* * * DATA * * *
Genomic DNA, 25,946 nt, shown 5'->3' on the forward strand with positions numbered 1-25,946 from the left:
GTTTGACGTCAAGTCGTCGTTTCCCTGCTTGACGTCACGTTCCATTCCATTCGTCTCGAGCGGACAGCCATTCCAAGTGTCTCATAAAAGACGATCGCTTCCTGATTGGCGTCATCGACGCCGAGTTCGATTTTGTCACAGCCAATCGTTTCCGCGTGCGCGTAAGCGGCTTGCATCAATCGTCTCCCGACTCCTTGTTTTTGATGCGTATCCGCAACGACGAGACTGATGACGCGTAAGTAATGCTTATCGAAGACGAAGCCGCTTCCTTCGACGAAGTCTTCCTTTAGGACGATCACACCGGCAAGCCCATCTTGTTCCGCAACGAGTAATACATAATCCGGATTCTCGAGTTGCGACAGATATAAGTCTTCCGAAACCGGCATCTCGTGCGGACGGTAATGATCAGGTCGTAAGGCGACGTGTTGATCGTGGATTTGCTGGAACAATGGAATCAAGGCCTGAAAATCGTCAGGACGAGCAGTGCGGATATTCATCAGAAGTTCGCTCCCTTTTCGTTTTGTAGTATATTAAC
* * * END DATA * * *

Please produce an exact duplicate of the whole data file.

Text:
Genomic DNA, 25,946 nt, shown 5'->3' on the forward strand with positions numbered 1-25,946 from the left:
GTTTGACGTCAAGTCGTCGTTTCCCTGCTTGACGTCACGTTCCATTCCATTCGTCTCGAGCGGACAGCCATTCCAAGTGTCTCATAAAAGACGATCGCTTCCTGATTGGCGTCATCGACGCCGAGTTCGATTTTGTCACAGCCAATCGTTTCCGCGTGCGCGTAAGCGGCTTGCATCAATCGTCTCCCGACTCCTTGTTTTTGATGCGTATCCGCAACGACGAGACTGATGACGCGTAAGTAATGCTTATCGAAGACGAAGCCGCTTCCTTCGACGAAGTCTTCCTTTAGGACGATCACACCGGCAAGCCCATCTTGTTCCGCAACGAGTAATACATAATCCGGATTCTCGAGTTGCGACAGATATAAGTCTTCCGAAACCGGCATCTCGTGCGGACGGTAATGATCAGGTCGTAAGGCGACGTGTTGATCGTGGATTTGCTGGAACAATGGAATCAAGGCCTGAAAATCGTCAGGACGAGCAGTGCGGATATTCATCAGAAGTTCGCTCCCTTTTCGTTTTGTAGTATATTAAC